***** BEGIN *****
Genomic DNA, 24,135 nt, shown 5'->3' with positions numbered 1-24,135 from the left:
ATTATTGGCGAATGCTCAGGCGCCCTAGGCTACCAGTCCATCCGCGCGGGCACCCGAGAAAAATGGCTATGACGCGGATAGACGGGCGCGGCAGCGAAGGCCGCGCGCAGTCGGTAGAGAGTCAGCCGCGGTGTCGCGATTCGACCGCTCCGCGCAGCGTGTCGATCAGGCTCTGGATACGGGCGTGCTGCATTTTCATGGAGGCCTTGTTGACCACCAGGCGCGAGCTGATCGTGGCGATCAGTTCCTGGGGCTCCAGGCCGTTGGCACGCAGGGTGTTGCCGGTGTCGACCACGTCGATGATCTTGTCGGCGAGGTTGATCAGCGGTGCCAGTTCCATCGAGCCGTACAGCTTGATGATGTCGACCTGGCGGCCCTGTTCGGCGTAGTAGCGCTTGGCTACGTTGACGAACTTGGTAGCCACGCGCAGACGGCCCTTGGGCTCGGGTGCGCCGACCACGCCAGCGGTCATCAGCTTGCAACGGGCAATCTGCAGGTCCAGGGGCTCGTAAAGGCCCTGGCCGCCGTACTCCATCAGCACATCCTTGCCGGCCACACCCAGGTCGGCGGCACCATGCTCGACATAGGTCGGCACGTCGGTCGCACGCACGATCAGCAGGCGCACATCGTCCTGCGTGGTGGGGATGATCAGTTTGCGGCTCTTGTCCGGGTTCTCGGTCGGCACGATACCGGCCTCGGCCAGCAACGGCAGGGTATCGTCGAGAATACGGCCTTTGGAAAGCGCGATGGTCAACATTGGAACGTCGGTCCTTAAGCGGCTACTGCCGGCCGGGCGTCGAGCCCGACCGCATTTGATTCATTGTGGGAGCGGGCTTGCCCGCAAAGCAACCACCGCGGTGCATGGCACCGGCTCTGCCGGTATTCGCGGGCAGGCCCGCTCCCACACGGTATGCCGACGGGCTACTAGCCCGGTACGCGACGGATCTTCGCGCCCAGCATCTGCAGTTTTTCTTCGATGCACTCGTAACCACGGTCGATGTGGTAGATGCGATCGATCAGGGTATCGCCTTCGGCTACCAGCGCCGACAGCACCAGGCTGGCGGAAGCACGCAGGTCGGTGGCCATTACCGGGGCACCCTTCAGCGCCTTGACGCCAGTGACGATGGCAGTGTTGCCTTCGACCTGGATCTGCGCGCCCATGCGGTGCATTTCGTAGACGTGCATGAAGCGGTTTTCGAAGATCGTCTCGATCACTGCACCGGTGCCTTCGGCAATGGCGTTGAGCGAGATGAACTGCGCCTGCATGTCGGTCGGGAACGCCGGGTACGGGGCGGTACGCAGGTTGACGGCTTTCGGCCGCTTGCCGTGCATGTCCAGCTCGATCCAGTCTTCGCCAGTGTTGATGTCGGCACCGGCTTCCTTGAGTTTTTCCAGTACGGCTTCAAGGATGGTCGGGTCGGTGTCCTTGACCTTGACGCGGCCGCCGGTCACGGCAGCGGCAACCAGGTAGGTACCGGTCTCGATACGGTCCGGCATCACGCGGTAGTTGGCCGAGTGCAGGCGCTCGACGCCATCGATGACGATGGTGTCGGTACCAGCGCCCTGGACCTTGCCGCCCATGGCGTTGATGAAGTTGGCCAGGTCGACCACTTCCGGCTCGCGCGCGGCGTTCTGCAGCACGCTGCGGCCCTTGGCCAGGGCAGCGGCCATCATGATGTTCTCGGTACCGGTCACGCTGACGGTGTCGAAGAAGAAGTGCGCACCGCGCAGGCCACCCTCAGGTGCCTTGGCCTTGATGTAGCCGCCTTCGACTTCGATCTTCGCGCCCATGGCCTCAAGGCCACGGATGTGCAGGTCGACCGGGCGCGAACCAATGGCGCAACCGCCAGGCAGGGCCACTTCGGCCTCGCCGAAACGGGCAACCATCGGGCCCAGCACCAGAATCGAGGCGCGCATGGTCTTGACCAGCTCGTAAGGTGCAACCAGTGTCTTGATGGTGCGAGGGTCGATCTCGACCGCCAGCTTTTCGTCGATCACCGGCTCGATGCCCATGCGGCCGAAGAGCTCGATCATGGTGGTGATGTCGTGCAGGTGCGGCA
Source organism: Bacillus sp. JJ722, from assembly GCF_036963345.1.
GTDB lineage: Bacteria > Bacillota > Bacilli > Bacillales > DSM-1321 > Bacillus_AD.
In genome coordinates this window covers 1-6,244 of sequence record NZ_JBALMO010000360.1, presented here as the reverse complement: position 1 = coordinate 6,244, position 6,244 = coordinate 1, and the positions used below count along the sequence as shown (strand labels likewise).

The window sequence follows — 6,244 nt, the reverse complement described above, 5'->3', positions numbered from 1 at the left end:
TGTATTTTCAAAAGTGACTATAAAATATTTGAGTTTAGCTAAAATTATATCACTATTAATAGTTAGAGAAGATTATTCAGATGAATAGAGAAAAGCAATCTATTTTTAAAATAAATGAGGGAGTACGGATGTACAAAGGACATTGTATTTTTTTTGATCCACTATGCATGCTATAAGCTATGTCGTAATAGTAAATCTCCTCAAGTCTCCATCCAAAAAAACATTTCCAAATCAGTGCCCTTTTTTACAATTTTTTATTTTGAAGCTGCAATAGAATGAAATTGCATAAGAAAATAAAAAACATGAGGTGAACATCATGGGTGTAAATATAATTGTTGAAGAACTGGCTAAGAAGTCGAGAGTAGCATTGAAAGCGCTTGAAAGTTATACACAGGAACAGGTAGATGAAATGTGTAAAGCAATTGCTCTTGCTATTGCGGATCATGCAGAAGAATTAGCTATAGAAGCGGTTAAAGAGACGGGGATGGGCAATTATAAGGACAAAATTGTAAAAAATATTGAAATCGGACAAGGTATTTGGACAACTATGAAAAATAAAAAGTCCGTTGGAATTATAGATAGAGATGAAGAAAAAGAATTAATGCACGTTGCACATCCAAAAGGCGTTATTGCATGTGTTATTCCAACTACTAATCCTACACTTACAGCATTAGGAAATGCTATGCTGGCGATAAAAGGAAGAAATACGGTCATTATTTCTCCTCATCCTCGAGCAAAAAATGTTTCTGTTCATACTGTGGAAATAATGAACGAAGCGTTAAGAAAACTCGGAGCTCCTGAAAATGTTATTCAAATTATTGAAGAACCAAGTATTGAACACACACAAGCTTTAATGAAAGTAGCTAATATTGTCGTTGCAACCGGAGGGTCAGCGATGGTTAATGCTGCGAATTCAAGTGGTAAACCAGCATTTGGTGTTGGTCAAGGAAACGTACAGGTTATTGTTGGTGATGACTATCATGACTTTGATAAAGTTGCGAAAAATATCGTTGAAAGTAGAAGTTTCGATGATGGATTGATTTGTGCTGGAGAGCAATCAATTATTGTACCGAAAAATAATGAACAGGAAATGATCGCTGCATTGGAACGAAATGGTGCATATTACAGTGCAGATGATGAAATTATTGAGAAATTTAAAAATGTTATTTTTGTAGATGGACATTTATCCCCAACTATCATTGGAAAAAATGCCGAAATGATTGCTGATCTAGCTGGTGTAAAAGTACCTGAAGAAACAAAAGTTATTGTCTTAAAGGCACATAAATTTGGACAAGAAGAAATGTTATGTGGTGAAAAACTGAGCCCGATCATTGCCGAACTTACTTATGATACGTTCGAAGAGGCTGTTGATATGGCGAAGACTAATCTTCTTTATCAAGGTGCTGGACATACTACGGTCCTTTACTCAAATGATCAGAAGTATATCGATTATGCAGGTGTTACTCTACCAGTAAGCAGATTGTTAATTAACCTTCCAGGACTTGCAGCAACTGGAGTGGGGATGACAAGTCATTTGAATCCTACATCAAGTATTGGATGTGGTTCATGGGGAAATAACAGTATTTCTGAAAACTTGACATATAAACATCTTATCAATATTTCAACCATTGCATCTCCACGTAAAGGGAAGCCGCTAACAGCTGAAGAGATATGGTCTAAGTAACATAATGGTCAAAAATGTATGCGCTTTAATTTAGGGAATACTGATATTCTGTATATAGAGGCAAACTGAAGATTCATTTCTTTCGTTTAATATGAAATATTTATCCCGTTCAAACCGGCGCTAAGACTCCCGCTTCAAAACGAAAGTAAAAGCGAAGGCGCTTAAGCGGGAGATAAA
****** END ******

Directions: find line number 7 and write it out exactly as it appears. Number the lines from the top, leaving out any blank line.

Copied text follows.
TGTATTTTCAAAAGTGACTATAAAATATTTGAGTTTAGCTAAAATTATATCACTATTAATAGTTAGAGAAGATTATTCAGATGAATAGAGAAAAGCAATCTATTTTTAAAATAAATGAGGGAGTACGGATGTACAAAGGACATTGTATTTTTTTTGATCCACTATGCATGCTATAAGCTATGTCGTAATAGTAAATCTCCTCAAGTCTCCATCCAAAAAAACATTTCCAAATCAGTGCCCTTTTTTACAATTTTTTATTTTGAAGCTGCAATAGAATGAAATTGCATAAGAAAATAAAAAACATGAGGTGAACATCATGGGTGTAAATATAATTGTTGAAGAACTGGCTAAGAAGTCGAGAGTAGCATTGAAAGCGCTTGAAAGTTATACACAGGAACAGGTAGATGAAATGTGTAAAGCAATTGCTCTTGCTATTGCGGATCATGCAGAAGAATTAGCTATAGAAGCGGTTAAAGAGACGGGGATGGGCAATTATAAGGACAAAATTGTAAAAAATATTGAAATCGGACAAGGTATTTGGACAACTATGAAAAATAAAAAGTCCGTTGGAATTATAGATAGAGATGAAGAAAAAGAATTAATGCACGTTGCACATCCAAAAGGCGTTATTGCATGTGTTATTCCAACTACTAATCCTACACTTACAGCATTAGGAAATGCTATGCTGGCGATAAAAGGAAGAAATACGGTCATTATTTCTCCTCATCCTCGAGCAAAAAATGTTTCTGTTCATACTGTGGAAATAATGAACGAAGCGTTAAGAAAACTCGGAGCTCCTGAAAATGTTATTCAAATTATTGAAGAACCAAGTATTGAACACACACAAGCTTTAATGAAAGTAGCTAATATTGTCGTTGCAACCGGAGGGTCAGCGATGGTTAATGCTGCGAATTCAAGTGGTAAACCAGCATTTGGTGTTGGTCAAGGAAACGTACAGGTTATTGTTGGTGATGACTATCATGACTTTGATAAAGTTGCGAAAAATATCGTTGAAAGTAGAAGTTTCGATGATGGATTGATTTGTGCTGGAGAGCAATCAATTATTGTACCGAAAAATAATGAACAGGAAATGATCGCTGCATTGGAACGAAATGGTGCATATTACAGTGCAGATGATGAAATTATTGAGAAATTTAAAAATGTTATTTTTGTAGATGGACATTTATCCCCAACTATCATTGGAAAAAATGCCGAAATGATTGCTGATCTAGCTGGTGTAAAAGTACCTGAAGAAACAAAAGTTATTGTCTTAAAGGCACATAAATTTGGACAAGAAGAAATGTTATGTGGTGAAAAACTGAGCCCGATCATTGCCGAACTTACTTATGATACGTTCGAAGAGGCTGTTGATATGGCGAAGACTAATCTTCTTTATCAAGGTGCTGGACATACTACGGTCCTTTACTCAAATGATCAGAAGTATATCGATTATGCAGGTGTTACTCTACCAGTAAGCAGATTGTTAATTAACCTTCCAGGACTTGCAGCAACTGGAGTGGGGATGACAAGTCATTTGAATCCTACATCAAGTATTGGATGTGGTTCATGGGGAAATAACAGTATTTCTGAAAACTTGACATATAAACATCTTATCAATATTTCAACCATTGCATCTCCACGTAAAGGGAAGCCGCTAACAGCTGAAGAGATATGGTCTAAGTAACATAATGGTCAAAAATGTATGCGCTTTAATTTAGGGAATACTGATATTCTGTATATAGAGGCAAACTGAAGATTCATTTCTTTCGTTTAATATGAAATATTTATCCCGTTCAAACCGGCGCTAAGACTCCCGCTTCAAAACGAAAGTAAAAGCGAAGGCGCTTAAGCGGGAGATAAA